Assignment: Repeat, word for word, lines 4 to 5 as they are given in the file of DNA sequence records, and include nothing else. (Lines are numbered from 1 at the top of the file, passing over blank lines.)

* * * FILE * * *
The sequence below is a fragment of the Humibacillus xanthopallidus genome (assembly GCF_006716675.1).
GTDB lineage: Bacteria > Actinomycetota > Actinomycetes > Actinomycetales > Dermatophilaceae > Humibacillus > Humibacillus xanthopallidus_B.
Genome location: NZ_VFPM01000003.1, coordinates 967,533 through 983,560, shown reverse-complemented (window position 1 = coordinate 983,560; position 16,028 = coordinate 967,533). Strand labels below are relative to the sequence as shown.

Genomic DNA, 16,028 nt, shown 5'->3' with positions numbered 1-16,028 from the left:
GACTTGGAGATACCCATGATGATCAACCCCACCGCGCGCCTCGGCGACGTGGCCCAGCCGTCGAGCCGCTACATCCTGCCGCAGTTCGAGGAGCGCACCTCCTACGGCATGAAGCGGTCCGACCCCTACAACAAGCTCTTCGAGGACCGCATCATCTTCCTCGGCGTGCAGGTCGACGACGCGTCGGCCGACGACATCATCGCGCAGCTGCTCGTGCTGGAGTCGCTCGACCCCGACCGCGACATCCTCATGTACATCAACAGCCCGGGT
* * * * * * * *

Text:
Genomic DNA, 16,028 nt, shown 5'->3' with positions numbered 1-16,028 from the left:
GACTTGGAGATACCCATGATGATCAACCCCACCGCGCGCCTCGGCGACGTGGCCCAGCCGTCGAGCCGCTACATCCTGCCGCAGTTCGAGGAGCGCACCTCCTACGGCATGAAGCGGTCCGACCCCTACAACAAGCTCTTCGAGGACCGCATCATCTTCCTCGGCGTGCAGGTCGACGACGCGTCGGCCGACGACATCATCGCGCAGCTGCTCGTGCTGGAGTCGCTCGACCCCGACCGCGACATCCTCATGTACATCAACAGCCCGGGT